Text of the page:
If you're concerned about your operational efficiency in your supply chain business overall, one of the biggest things you should be worried about is your facility's safety record. After all, even a single accident or mishap can lead to worker injury, and shut down part or all of your facility for days.
With that in mind, even basic steps can help improve your overall safety record can go a long way, and any measures you take should include the following:
1) Clean more often
Not only is this a good idea simply from a tidiness standpoint, but when debris is allowed to pile up in your facility, it poses a slipping and tripping hazard that can lead to workplace injuries, according to Material Handling & Logistics. For that reason, it's good to institute a policy of never thinking trash pickup is someone else's problem, and that includes getting managers to focus on the change. It's also a good idea to have people sweep and mop more often over the course of a week.
2) Think about ergonomics
Your workers likely go through a lot of repetitive motions during the day, and something as simple as bending down a few dozen times per day can lead to wear and tear on the body, Material Handling & Logistics noted. With that in mind, any changes you can make to ensure workers can stay comfortable throughout the day could go a long way toward avoiding a repetitive stress injury.
3) Provide protective gear
Other, more general concerns about workplace injuries, from falling items, nicks, cuts and so on need to be address on an ongoing basis, with proper protection provided at all times, according to Flash Global. That can include everything from hard hats and work gloves to eye protection, masks, heavy-duty footwear, etc.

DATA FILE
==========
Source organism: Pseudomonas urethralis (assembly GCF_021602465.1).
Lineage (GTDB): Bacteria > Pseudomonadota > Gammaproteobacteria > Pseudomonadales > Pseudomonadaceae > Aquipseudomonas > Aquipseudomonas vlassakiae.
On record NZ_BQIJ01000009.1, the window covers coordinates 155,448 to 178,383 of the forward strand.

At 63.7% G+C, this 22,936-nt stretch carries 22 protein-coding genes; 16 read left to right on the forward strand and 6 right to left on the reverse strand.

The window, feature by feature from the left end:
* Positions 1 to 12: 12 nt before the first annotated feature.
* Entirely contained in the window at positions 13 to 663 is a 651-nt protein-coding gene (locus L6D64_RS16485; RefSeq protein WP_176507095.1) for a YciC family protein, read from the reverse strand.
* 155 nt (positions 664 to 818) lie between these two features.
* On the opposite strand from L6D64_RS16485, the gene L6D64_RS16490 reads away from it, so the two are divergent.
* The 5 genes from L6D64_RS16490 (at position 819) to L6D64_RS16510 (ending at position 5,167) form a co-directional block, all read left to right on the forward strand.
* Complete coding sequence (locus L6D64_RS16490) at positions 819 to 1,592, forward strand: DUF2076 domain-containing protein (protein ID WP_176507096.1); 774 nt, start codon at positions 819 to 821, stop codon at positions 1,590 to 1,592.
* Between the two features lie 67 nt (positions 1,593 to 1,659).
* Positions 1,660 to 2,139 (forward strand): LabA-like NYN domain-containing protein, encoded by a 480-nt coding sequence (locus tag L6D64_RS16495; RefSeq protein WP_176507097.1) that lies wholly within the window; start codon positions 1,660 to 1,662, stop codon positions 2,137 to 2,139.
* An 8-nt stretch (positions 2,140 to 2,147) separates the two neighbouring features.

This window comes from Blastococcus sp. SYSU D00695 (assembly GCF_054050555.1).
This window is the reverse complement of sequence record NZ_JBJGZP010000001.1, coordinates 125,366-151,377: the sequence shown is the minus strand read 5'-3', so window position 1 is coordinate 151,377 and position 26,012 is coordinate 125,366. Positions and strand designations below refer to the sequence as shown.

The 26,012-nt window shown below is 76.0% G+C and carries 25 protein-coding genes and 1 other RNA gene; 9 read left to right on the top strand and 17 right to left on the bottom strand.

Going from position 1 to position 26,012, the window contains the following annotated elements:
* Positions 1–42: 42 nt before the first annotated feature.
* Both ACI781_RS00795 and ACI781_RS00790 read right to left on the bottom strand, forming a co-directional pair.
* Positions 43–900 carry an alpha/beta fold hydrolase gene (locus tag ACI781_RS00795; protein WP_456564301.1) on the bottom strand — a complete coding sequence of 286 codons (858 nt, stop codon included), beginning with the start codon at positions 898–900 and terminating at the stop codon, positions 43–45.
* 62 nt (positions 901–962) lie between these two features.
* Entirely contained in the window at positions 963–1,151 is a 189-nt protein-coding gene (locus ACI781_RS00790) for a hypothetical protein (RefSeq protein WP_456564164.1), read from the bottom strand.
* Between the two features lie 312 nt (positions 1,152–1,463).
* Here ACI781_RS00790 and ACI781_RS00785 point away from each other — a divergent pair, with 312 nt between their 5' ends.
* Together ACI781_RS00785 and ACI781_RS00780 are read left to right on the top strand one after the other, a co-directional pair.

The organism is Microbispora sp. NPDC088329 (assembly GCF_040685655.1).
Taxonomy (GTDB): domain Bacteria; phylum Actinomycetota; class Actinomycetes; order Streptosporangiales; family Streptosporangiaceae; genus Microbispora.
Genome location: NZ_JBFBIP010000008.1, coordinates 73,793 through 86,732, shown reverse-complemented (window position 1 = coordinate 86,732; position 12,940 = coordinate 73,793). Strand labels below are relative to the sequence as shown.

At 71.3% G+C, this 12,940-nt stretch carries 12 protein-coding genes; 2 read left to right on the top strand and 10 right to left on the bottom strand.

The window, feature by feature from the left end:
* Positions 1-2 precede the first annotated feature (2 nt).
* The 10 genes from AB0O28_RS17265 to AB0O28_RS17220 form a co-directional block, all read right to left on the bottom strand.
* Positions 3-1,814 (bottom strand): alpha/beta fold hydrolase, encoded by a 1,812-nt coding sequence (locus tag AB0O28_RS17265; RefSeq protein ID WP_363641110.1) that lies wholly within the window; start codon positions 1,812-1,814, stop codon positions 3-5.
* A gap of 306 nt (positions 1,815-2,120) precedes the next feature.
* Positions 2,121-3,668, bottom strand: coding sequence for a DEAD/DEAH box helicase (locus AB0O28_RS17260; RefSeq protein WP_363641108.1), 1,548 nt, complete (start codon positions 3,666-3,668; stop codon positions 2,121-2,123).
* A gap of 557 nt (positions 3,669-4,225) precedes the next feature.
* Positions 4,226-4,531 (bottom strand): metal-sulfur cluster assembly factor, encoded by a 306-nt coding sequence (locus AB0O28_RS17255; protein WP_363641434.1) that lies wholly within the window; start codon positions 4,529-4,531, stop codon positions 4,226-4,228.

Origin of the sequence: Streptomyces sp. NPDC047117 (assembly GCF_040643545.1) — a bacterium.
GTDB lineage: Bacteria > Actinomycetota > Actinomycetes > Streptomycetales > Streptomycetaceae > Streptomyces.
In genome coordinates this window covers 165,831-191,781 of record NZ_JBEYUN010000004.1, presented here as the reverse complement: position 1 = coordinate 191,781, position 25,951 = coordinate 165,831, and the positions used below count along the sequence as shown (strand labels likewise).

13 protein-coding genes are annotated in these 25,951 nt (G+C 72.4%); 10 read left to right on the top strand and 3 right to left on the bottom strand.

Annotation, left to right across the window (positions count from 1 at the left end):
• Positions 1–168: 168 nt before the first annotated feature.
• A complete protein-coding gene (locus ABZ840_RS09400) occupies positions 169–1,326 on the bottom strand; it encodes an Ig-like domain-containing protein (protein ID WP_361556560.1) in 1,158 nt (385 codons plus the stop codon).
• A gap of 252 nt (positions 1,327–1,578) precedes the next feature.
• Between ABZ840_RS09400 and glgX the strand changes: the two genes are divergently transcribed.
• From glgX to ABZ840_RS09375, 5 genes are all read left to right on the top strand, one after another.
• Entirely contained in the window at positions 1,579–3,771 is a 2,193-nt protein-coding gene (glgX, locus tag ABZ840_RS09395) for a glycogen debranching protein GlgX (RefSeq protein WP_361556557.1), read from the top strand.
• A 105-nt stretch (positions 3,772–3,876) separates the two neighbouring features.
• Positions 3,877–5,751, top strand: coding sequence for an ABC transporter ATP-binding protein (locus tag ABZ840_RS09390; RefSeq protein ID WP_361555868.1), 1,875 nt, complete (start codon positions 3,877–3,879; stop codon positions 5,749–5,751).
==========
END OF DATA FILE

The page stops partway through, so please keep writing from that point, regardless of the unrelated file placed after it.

4) Keep everyone informed
For many companies, new risks evolve as operations grow and change over time, and as such you need to continually evaluate whether there are issues you'll need to address with workers, Flash Global added. Meanwhile, it's important to ensure there's proper signage posted throughout your facility that warns everyone under your roof about the unique risks they may face in a given area.
5) Train employees on best practices
Training should be a regular part of any supply chain business operation, but those efforts should include instructions around safety efforts, whether they're new risks or refreshers about how to handle older ones, according to McCue. Even one mistake may lead to potentially catastrophic consequences, so it's wise to help everyone keep all the best practices at front of mind.
6) Only allow certified equipment users
If you operate heavy machinery anywhere on your property, it's vital to make sure that the people using those items are properly trained or certified to do so, McCue cautioned. That should go without saying for vehicles like forklifts, but even pallet jacks can pose serious risks to people who aren't fully aware of how they operate.
Simply put, companies in the supply chain can never take safety too seriously, and may need to do a bit more to ensure they're upholding the strongest possible posture.